Spa-Francorchamps: There was a rare flash of humility when Michael Schumacher was interviewed for his first job in Formula One.
Mark Gallagher, one of the executives running Eddie Jordan’s threadbare team, asked the fresh-faced German if he was fast around the Spa-Francorchamps circuit.
Schumacher said he was quick, but not as quick as his younger brother, Ralf. Master of understatement is probably the only title that Schumacher has not won over the next 21 years.
It all started here on this extraordinary, magical circuit that weaves through the forest of the Ardennes. In August, 1991, he clambered into a Jordan car gaudily decorated in the sponsor colours of 7UP and proved his comment about his brother something of a fib.
Perhaps the 7UP was a mystical symbol of what was to come: a year later, Schumacher won the Belgian Grand Prix and Sunday the seven-time world champion will bookend his career in Belgium by driving in his 300th Grand Prix looking for his seventh career victory at Spa.
The burghers of Spa awarded Schumacher freedom of the town to honour his place in their history, but the man who was brought up 50 miles away across the German border, thinks he owns the place anyway: he calls this majestic circuit his “living room”.
The living room sprung a leak Friday, though. The wind blew, the rain hit the track like spears and the fans huddled under swaying umbrellas as they scuttled for shelter under dark skies. It takes something special to make Britain, enduring one of its wettest summers on record, look like a desert, but Belgium managed it.
And for Schumacher, too, there was the damp squib on his return to the circuit of a fine of euros 2,500 for cutting the pit entry corner on his brief foray into the rain, which fell in buckets.
The hope for Sunday is that the sun is somewhere behind the trees, waiting to allow some classic racing in Schumacher’s living room.
[He will be starting 13th on the grid.]
Schumi, known as the Rain Man in his pomp will not worry either way because he has won here, rain and shine. But the old man of Formula One is going through something he has never experienced before — a losing streak.
The last time he tasted victory champagne was in 2006, a mighty 51 races ago, and the only sight of the podium since he returned from restless retirement almost three years ago came in Valencia when he took a hard-fought third place. It was a moment that jogged an old memory.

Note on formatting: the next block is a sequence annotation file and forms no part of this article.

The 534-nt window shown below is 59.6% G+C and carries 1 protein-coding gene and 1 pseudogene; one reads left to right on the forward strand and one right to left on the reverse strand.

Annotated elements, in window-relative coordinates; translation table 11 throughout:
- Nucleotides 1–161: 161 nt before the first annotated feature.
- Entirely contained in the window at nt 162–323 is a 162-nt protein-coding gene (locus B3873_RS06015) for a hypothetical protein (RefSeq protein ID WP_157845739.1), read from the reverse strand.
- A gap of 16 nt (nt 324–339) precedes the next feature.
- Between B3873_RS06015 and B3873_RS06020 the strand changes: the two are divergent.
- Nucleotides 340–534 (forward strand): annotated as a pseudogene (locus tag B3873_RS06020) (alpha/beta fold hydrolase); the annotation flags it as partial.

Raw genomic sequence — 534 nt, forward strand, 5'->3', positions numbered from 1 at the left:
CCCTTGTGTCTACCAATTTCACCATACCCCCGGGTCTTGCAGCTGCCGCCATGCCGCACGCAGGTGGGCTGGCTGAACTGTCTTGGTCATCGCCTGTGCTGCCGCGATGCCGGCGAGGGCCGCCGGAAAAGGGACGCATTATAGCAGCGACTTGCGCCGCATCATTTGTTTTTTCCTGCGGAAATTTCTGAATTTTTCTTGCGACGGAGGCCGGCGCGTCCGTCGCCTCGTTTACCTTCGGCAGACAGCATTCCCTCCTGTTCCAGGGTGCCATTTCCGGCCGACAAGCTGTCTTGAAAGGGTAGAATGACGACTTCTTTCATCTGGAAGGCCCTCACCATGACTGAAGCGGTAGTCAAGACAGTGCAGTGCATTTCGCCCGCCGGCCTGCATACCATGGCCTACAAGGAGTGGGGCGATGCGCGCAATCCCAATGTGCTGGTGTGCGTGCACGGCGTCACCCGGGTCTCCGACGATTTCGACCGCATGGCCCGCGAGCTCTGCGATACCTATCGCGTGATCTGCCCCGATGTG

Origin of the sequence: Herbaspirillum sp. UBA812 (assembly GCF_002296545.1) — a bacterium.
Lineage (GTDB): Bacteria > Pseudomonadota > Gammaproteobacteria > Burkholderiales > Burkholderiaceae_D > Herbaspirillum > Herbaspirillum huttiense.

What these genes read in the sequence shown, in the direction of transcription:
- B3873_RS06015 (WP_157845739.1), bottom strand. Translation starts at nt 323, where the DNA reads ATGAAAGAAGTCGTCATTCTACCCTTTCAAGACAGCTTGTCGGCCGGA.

“Remembering Valencia, it was a beautiful feeling,” Schumacher said. But did it feel any different to that first podium finish 20 years ago in Mexico where he was also third? “No matter what, up there it is always special,” he said.
There are plenty who believe that Schumacher’s return from retirement was a massive mistake and that his reputation has been severely tarnished by his winless spell with Mercedes — and time is running out. At the age of 43, Schumacher has nine races left this season to get back on the top step, unless Mercedes decide to give him another chance next season.
Neither Schumacher nor Norbert Haug, the Mercedes director of motor sport, are saying whether there is a new contract for the 2013 season, but the betting is that the most successful driver in the history of Formula One will be back for another shot.
After a shaky start to his comeback, there is little doubt that there have been flashes of the old Schumi this season.
There is still the occasional uncharacteristic misjudgment but the greatest failing has been his Mercedes car, underlined by six retirements in the first 11 races and there is nothing to suggest that his team will give him enough to work with here to get a seventh victory on his favourite piece of Formula One tarmac.